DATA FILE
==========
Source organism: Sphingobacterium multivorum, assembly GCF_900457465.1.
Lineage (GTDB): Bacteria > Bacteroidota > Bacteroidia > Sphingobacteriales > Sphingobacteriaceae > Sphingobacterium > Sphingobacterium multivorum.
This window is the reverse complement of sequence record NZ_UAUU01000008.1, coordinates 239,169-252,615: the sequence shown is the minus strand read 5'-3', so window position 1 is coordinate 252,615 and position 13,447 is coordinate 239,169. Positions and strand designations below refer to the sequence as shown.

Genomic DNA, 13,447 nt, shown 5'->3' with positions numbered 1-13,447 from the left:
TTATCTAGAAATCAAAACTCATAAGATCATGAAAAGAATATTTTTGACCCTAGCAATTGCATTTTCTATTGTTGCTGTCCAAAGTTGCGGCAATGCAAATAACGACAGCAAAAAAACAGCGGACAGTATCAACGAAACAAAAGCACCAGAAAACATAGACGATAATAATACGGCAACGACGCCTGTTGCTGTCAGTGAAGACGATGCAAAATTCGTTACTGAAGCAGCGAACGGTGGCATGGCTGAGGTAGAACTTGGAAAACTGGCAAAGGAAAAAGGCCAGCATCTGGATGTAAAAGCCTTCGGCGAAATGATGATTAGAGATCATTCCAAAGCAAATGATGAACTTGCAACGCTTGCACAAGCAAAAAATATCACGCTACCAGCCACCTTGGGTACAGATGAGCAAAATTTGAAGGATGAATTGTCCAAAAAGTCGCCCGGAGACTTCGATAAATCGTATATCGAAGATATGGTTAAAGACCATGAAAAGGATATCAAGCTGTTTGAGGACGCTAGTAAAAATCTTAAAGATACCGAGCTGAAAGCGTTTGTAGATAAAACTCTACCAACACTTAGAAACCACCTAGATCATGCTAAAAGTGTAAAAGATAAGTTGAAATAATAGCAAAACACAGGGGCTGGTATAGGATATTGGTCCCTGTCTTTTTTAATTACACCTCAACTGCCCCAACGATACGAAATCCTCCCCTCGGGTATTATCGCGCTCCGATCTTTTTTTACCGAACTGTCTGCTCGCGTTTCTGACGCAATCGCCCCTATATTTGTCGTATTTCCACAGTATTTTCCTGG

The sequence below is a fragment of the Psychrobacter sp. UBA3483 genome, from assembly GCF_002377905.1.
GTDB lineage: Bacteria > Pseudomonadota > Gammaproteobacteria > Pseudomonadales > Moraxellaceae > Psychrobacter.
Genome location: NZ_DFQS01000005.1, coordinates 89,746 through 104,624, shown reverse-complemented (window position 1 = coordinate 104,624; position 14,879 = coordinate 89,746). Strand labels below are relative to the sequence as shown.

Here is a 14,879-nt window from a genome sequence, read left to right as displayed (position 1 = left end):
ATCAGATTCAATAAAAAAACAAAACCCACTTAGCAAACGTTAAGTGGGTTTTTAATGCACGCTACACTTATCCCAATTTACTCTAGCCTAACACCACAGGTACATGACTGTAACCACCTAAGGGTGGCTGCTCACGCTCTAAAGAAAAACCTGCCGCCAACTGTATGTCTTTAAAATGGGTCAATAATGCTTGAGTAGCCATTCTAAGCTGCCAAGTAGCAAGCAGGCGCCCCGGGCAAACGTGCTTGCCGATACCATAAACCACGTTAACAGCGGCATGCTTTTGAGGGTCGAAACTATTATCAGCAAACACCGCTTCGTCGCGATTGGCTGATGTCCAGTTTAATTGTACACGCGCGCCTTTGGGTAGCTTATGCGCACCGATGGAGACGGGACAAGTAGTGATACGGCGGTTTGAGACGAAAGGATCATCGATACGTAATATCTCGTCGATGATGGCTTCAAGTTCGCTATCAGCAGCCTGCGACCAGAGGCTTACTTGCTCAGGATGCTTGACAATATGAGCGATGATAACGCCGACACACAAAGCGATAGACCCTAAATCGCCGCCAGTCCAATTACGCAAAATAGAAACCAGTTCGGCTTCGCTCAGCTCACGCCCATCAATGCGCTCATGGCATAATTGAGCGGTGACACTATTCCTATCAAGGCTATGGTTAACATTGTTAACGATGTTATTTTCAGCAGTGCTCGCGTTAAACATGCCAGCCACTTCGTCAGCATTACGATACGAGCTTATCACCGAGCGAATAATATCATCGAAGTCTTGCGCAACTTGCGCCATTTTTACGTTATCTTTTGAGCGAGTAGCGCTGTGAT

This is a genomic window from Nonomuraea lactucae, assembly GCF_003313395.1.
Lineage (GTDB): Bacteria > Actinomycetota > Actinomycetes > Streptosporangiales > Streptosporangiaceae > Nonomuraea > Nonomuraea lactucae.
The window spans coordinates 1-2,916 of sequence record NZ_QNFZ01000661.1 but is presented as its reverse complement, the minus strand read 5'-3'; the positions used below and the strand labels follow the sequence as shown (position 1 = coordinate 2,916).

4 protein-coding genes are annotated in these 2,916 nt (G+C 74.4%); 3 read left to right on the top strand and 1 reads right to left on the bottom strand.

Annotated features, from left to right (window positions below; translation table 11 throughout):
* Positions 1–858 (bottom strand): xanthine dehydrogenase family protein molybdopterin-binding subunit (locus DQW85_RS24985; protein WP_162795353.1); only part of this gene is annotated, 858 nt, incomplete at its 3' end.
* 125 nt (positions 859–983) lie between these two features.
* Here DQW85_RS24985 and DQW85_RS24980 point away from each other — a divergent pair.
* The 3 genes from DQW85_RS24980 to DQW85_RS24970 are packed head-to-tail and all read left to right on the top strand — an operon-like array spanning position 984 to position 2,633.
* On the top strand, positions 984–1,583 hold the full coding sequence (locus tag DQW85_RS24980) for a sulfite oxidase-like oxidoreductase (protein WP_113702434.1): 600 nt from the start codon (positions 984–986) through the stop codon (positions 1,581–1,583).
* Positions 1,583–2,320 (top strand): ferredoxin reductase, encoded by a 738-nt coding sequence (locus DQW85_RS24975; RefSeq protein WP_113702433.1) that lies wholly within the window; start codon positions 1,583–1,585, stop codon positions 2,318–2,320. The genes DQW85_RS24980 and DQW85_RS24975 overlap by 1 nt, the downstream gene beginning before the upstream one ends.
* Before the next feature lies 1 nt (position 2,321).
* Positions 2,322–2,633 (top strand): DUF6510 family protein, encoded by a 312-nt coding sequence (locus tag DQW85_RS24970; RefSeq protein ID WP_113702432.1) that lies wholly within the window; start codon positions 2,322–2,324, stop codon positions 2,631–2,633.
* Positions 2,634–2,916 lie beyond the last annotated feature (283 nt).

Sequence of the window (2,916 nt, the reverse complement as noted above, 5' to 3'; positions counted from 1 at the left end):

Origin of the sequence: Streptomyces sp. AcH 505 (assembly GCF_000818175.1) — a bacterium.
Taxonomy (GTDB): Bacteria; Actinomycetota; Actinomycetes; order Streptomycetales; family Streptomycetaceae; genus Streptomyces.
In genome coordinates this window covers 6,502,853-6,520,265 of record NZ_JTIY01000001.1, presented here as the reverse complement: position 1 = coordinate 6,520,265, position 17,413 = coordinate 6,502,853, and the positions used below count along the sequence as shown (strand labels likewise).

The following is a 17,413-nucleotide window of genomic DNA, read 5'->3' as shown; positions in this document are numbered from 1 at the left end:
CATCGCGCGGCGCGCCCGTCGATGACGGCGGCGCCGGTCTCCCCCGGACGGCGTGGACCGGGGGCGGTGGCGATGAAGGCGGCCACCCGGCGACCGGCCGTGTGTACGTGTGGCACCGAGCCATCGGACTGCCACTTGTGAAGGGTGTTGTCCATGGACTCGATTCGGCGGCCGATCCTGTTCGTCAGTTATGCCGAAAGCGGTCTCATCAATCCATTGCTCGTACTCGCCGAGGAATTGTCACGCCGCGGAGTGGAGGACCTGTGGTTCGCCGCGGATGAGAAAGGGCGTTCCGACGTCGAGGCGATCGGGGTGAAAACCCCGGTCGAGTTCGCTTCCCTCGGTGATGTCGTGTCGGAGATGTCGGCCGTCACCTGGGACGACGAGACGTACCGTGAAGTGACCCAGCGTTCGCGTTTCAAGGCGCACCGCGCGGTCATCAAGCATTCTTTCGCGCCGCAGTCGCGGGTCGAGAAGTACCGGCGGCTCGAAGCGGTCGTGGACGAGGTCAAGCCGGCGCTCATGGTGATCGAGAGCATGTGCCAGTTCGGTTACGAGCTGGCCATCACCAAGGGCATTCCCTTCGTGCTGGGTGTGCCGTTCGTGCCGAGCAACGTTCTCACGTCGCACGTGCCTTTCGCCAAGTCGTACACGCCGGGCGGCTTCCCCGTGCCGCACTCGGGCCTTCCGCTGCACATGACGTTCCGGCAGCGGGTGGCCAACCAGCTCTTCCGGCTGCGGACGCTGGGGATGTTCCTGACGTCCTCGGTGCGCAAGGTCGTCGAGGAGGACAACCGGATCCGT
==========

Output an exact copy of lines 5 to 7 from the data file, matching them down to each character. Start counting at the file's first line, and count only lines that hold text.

TTATCTAGAAATCAAAACTCATAAGATCATGAAAAGAATATTTTTGACCCTAGCAATTGCATTTTCTATTGTTGCTGTCCAAAGTTGCGGCAATGCAAATAACGACAGCAAAAAAACAGCGGACAGTATCAACGAAACAAAAGCACCAGAAAACATAGACGATAATAATACGGCAACGACGCCTGTTGCTGTCAGTGAAGACGATGCAAAATTCGTTACTGAAGCAGCGAACGGTGGCATGGCTGAGGTAGAACTTGGAAAACTGGCAAAGGAAAAAGGCCAGCATCTGGATGTAAAAGCCTTCGGCGAAATGATGATTAGAGATCATTCCAAAGCAAATGATGAACTTGCAACGCTTGCACAAGCAAAAAATATCACGCTACCAGCCACCTTGGGTACAGATGAGCAAAATTTGAAGGATGAATTGTCCAAAAAGTCGCCCGGAGACTTCGATAAATCGTATATCGAAGATATGGTTAAAGACCATGAAAAGGATATCAAGCTGTTTGAGGACGCTAGTAAAAATCTTAAAGATACCGAGCTGAAAGCGTTTGTAGATAAAACTCTACCAACACTTAGAAACCACCTAGATCATGCTAAAAGTGTAAAAGATAAGTTGAAATAATAGCAAAACACAGGGGCTGGTATAGGATATTGGTCCCTGTCTTTTTTAATTACACCTCAACTGCCCCAACGATACGAAATCCTCCCCTCGGGTATTATCGCGCTCCGATCTTTTTTTACCGAACTGTCTGCTCGCGTTTCTGACGCAATCGCCCCTATATTTGTCGTATTTCCACAGTATTTTCCTGG

The sequence below is a fragment of the Psychrobacter sp. UBA3483 genome, from assembly GCF_002377905.1.
GTDB lineage: Bacteria > Pseudomonadota > Gammaproteobacteria > Pseudomonadales > Moraxellaceae > Psychrobacter.